Pissed off with Tim Minchin
I’m pretty shocked and upset to see that Tim Minchin’s song, White Wine in the Sun is to be featured on the Spirit of Christmas CD, with the proceeds going to The Salvation Army, a group with a strong Christian ethos.
That Minchin, one of our top skeptics and rationalists, would align himself with such an organisation is frankly sickening. People fought and died to protect his right to free speech, and he wastes it with this awful, soppy, conciliatory ballad. Minchin could have written a biting piano-rock satire on the modern-day commercialisation of Christmas, an RnB track that attacked those that only attended Church at Christmas (the twist is they’re still better than those that do it every week), or a beat-poem picking apart the entire story of Mary, Joseph and Jesus.
Instead Minchin tells us he’s looking forward to Christmas, despite it being all about God and stuff. He even uses the name Christmas instead of acting like a true skeptic and calling it Winterville. It’s here Minchin’s true hidden religious beliefs are outed, as far more words rhyme with Winterville than do with Christmas – this wasn’t a choice made out of rhymical necessity, but a sinister decision to embrace the birth of Christ.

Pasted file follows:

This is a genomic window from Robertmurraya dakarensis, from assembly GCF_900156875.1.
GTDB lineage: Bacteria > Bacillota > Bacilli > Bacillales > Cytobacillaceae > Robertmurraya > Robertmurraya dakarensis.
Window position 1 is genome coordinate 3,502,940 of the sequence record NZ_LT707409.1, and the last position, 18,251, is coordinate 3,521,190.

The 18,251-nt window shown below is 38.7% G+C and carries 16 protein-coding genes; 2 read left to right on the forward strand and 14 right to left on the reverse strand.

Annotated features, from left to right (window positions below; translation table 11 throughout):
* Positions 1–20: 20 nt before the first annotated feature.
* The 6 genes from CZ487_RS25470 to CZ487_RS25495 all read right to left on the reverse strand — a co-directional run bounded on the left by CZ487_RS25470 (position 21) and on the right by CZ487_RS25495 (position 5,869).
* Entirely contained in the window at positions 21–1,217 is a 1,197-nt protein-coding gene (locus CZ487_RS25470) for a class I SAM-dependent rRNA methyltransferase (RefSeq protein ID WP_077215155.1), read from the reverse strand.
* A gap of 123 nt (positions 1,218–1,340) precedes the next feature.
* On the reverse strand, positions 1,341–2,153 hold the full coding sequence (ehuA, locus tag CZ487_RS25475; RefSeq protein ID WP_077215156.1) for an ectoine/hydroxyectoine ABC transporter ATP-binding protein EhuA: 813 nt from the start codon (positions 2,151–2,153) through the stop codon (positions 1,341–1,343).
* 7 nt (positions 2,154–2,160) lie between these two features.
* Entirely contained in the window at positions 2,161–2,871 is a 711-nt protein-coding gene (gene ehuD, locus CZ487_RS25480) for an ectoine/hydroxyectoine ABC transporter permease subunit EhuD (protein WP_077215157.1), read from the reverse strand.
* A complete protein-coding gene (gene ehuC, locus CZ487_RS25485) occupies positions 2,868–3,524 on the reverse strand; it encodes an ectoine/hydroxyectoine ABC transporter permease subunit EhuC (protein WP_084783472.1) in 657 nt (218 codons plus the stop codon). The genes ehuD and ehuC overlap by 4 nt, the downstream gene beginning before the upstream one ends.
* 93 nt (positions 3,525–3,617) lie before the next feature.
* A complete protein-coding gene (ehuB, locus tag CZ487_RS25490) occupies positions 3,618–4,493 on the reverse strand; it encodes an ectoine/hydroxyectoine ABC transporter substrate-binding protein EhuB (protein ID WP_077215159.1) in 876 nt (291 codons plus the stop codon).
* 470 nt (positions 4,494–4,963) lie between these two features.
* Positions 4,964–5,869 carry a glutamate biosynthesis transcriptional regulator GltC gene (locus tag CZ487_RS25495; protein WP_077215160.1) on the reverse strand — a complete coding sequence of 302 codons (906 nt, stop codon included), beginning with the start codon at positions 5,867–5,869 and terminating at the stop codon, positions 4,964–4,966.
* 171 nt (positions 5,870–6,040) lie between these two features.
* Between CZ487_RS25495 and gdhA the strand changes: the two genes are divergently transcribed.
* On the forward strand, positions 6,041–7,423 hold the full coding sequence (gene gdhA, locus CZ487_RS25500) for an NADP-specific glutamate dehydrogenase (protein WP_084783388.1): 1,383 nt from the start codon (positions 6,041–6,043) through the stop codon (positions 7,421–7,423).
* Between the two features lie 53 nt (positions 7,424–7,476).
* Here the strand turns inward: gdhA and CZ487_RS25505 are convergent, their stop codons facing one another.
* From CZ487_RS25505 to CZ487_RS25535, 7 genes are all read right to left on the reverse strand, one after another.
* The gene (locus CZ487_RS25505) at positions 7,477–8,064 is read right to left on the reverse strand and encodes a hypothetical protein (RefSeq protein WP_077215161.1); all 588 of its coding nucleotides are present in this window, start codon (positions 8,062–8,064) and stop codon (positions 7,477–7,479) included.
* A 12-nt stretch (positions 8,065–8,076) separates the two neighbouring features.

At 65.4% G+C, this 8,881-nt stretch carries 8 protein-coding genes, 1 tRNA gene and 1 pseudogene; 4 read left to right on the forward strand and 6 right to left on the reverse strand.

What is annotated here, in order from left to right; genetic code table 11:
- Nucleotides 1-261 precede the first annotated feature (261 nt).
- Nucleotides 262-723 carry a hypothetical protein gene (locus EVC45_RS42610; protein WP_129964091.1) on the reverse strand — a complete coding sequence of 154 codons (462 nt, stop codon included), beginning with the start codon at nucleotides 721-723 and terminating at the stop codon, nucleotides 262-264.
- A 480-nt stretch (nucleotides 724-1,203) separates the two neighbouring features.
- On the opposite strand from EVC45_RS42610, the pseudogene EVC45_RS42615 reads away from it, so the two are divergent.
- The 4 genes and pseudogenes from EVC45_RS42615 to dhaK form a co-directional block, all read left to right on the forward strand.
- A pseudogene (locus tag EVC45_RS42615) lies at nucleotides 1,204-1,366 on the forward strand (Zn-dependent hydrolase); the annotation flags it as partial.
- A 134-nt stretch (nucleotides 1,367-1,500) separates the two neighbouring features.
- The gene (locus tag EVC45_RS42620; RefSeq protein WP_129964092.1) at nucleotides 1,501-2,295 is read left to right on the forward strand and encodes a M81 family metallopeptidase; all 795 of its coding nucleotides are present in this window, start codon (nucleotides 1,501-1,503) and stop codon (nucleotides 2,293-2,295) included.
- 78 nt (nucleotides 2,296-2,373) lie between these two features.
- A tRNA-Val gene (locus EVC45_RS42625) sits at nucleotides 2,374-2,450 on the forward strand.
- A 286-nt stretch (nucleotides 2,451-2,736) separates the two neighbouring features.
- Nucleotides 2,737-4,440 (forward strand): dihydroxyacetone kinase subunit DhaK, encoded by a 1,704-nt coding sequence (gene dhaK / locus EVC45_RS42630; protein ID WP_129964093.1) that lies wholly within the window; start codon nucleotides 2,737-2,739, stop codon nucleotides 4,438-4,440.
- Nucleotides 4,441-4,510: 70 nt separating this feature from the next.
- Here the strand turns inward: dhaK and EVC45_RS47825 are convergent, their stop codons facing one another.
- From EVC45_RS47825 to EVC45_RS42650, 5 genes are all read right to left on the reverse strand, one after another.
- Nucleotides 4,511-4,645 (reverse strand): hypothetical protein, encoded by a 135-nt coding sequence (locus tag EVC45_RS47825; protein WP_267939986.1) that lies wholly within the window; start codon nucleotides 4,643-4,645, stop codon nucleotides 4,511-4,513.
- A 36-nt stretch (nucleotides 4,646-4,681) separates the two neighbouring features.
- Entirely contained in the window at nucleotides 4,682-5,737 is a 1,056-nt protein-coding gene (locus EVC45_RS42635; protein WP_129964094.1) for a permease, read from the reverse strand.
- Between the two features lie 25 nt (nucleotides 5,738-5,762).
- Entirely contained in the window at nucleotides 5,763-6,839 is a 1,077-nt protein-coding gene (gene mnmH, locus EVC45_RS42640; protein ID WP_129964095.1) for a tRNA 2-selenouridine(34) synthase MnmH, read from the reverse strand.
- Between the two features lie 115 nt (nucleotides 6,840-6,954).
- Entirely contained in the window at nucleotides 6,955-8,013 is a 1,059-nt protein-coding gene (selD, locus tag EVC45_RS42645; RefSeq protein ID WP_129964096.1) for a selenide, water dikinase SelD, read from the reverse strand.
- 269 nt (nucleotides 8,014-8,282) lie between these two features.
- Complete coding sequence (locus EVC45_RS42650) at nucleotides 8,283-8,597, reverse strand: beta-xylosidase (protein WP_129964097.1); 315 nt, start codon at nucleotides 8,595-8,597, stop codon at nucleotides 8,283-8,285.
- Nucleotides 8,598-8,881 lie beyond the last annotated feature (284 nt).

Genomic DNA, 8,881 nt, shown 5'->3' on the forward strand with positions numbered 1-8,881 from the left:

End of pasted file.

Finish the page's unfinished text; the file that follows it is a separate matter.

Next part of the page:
Later in the song, Minchin talks about churches, claiming the hymns that they sing have nice chords. Perhaps they do, but only because those chords are used to brainwash the innocent and the ambivalent in to becoming full on God-squadders. In much the same way as the chords to Killing In The Name were exploited last Christmas to brainwash the people of the UK in to voting Tory (the original release of Killing In The Name was in 1992, the same year the Tories won a shocking and surprising victory in the polls. Proof).
Only a for a single three lines does Minchin bother to show his claimed skepticism, and they’re brushed under the carpet as he tells us instead how much he likes Christmas songs. Like this one. A cynical and subliminal attempt to get listeners of this album to buy more copies of its Christian-filled nonsense for their friends and family.
And to top it all off, the name of the song itself, and the main line of the chorus, Drinking White Wine in the Sun – Minchin may try and hide his theism under a veneer of white wine, but we all know he’s talking about Holy Communion and the consumption of wine that has been transubstantiated in to Jesus’ blood. He thinks we’re too dumb to notice, a clear sign of man who holds his fans in contempt.
This is frankly the biggest blow to the skepticism movement since Ben Goldacre announced he liked to eat christmas cake, and Minchin should be ashamed of himself. By associating himself with this CD he’s making a mockery of all of us proud, God-baiting fundamentalist atheists across the world.
I for one will be selling my tickets for his winter arena tour on Ebay, as now it looks like it’ll basically be him, an organ and hymns all night. No thanks grandad!